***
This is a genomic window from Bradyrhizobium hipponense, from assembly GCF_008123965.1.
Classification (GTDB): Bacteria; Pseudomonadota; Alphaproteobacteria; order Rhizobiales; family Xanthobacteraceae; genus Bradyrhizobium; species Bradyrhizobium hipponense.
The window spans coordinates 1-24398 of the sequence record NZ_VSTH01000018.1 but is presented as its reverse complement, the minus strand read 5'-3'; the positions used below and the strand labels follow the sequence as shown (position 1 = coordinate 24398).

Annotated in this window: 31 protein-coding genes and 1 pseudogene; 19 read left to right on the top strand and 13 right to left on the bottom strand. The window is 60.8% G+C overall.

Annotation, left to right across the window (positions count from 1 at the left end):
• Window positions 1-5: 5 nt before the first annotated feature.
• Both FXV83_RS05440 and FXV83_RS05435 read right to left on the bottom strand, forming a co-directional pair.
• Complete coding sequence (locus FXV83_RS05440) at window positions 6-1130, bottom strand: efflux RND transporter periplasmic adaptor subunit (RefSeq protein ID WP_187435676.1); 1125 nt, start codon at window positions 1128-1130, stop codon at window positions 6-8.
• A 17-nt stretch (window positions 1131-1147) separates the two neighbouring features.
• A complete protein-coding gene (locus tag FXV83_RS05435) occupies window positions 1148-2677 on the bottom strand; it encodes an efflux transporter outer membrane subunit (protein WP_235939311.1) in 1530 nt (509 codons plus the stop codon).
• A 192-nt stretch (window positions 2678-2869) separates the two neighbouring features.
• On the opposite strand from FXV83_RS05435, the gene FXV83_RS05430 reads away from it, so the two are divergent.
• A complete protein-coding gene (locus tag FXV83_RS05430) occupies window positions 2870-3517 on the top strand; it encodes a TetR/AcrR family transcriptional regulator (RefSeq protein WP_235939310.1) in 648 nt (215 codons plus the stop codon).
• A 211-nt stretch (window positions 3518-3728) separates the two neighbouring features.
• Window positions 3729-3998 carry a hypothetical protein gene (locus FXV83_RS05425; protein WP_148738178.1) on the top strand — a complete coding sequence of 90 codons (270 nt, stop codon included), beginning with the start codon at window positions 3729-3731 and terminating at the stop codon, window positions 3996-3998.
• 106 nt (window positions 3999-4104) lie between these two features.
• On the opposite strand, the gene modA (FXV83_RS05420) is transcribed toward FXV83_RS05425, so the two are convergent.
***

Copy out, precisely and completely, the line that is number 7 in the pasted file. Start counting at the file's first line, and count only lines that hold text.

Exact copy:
• Both FXV83_RS05440 and FXV83_RS05435 read right to left on the bottom strand, forming a co-directional pair.